Journalists barred from access to Newcastle United have suggested that the club's footballing ability is the "problem". (Picture: Reuters)
Last week, it was alleged that the club has developed "special" relationships with the Mirror and Sky Sports News after new manager Steve McClaren was apparently prevented from speaking to other journalists.
This came after Newcastle narrowly avoided being relegated from the Premier League last month.
A statement from the National Union of Journalists chapel in Newcastle said:
In response, the Newcastle branch of the National Union of Journalists has issued the following statement:
Newcastle United are at it again. Desperately over-sensitive about what people are saying about them, their first reaction is to try to manage and manipulate press coverage – instead of trying to give people some reason to say something more positive about them. Their problem, of course, is the football. If they were a bit better at playing football, their fans might have something more positive to say about them.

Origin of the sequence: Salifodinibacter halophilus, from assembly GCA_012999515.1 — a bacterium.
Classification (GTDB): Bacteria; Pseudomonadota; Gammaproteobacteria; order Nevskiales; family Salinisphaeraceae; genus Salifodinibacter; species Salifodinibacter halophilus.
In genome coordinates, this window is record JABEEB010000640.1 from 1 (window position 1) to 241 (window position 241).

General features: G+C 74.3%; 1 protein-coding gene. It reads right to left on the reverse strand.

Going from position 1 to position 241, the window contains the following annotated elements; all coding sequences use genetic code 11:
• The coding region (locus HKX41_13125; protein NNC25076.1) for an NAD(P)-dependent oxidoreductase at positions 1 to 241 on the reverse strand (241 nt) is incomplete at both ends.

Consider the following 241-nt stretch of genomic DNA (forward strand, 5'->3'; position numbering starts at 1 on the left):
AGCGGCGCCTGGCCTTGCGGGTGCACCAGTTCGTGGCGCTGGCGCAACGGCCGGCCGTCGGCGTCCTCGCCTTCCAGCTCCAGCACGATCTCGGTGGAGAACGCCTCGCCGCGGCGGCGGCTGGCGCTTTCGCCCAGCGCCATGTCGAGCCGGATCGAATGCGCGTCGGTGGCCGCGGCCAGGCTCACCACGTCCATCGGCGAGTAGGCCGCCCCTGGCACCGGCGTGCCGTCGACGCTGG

But then, they have a lot of form for such childish behaviour. Who are they going to speak to next week – and who are they going to blank? Who will they ask to be their new best friends, and who will they turn their backs on?
They should take care. To turn their backs on the sports reporters is to risk cutting themselves out of the conversation – driving themselves yet further towards irrelevance.“
On Friday last week The Sun, which was accused this time last year of having an exclusive relationship with the club, told owner Mike Ashley: "We won't dance to your Toon!"
North East football correspondent David Coverdale wrote in the paper: "Newcastle would love the Toon Army to believe everything is rosy again on Tyneside.
"They have a new manager and coaching staff, with new signings to follow.
"The message screaming out of St James’ Park is this is a fresh start, a clean slate from the troubles of the past season.
"But this message is being controlled by Newcastle via their preferred media partners.
"So only independent newspapers — like The Sun — can really be trusted to hold the Toon to account."